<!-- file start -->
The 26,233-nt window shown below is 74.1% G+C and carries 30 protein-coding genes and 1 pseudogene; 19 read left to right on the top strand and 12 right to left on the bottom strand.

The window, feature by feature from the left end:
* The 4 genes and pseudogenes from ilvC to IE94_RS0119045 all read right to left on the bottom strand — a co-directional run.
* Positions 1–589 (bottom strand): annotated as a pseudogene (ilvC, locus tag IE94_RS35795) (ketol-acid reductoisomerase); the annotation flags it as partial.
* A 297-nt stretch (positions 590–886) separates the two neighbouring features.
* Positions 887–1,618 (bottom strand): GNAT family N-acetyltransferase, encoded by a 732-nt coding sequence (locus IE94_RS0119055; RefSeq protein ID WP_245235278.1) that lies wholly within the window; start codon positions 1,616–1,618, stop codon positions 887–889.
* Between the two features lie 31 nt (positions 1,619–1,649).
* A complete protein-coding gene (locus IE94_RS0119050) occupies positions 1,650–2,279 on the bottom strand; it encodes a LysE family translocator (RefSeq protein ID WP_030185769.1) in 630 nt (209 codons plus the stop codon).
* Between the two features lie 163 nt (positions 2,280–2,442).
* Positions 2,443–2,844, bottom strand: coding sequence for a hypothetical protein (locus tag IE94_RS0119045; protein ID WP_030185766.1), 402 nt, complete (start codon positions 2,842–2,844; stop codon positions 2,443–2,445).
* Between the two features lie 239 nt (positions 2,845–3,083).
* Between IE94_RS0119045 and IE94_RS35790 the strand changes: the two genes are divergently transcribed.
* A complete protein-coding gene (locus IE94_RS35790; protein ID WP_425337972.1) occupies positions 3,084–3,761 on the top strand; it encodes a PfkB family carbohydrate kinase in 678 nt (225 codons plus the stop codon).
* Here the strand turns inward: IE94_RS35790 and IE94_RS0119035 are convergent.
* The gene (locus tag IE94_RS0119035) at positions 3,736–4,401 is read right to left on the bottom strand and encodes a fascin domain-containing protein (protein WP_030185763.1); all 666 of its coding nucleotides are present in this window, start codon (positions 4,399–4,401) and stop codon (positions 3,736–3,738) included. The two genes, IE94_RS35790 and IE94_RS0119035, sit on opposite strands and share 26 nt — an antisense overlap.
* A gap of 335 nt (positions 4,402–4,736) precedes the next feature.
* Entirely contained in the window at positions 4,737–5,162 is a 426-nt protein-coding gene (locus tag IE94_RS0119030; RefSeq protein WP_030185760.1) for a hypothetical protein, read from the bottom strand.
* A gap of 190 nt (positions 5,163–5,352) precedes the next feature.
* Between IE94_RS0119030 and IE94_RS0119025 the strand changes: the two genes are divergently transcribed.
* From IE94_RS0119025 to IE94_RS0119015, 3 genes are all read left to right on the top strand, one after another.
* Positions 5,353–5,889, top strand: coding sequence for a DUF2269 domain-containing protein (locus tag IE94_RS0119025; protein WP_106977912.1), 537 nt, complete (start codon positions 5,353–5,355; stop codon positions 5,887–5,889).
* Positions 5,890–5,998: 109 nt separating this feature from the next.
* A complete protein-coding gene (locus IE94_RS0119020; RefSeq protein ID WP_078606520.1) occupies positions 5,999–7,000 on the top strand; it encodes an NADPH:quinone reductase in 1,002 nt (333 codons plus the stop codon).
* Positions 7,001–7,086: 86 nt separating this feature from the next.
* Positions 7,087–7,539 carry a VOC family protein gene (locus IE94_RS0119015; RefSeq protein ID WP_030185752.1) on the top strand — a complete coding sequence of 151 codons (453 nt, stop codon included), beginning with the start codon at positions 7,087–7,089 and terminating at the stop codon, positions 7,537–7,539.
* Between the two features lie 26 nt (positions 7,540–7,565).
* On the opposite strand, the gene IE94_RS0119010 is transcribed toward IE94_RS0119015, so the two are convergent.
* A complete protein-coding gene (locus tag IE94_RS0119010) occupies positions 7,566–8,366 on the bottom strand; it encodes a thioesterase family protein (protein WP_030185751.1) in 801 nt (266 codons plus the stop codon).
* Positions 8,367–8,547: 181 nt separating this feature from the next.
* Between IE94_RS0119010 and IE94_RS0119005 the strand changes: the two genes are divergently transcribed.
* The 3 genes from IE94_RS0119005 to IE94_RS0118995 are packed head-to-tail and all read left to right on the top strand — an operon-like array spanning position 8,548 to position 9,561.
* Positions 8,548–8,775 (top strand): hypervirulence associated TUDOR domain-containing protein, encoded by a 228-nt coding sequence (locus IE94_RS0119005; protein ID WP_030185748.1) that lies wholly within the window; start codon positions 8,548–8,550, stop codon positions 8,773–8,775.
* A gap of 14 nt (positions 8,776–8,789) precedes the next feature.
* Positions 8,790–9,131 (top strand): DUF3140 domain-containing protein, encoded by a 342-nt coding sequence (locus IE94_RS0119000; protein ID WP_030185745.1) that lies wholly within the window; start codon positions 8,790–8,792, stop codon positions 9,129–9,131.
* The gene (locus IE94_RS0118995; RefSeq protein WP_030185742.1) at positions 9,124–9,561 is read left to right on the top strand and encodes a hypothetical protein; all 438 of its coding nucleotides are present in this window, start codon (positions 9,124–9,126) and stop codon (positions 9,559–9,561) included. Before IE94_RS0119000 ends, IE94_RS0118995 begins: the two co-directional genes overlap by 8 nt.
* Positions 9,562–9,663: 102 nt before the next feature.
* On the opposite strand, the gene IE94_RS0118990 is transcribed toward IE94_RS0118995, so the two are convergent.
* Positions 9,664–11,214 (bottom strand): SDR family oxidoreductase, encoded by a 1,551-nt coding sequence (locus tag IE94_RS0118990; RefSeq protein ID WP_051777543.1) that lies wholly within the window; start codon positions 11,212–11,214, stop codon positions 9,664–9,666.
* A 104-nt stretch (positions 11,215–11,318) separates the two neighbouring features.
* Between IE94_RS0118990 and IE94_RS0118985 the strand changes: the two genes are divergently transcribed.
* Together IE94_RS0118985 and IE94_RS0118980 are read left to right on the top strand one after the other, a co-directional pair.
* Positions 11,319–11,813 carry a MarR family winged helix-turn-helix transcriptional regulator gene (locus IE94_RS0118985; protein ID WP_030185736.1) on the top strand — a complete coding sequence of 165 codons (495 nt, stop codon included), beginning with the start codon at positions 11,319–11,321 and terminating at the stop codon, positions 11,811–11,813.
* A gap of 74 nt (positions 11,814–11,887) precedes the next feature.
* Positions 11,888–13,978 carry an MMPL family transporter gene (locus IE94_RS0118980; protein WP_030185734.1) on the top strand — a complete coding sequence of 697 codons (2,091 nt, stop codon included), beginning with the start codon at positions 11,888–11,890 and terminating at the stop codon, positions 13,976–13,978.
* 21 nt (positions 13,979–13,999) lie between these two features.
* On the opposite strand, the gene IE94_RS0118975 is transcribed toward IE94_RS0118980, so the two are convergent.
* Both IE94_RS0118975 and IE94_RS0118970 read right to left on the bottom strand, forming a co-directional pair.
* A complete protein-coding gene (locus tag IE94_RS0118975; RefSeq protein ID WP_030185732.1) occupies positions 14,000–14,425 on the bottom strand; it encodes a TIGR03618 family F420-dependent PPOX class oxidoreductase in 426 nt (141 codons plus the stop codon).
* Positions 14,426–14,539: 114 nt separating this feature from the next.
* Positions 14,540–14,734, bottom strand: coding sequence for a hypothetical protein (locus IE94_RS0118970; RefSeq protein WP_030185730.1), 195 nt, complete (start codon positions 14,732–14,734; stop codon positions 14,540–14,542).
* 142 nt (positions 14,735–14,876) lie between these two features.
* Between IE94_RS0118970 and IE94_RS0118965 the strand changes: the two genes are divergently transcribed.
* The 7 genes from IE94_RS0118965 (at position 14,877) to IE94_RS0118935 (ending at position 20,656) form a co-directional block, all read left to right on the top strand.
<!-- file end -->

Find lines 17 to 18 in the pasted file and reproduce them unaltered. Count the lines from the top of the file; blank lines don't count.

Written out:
* Entirely contained in the window at positions 4,737–5,162 is a 426-nt protein-coding gene (locus tag IE94_RS0119030; RefSeq protein WP_030185760.1) for a hypothetical protein, read from the bottom strand.
* A gap of 190 nt (positions 5,163–5,352) precedes the next feature.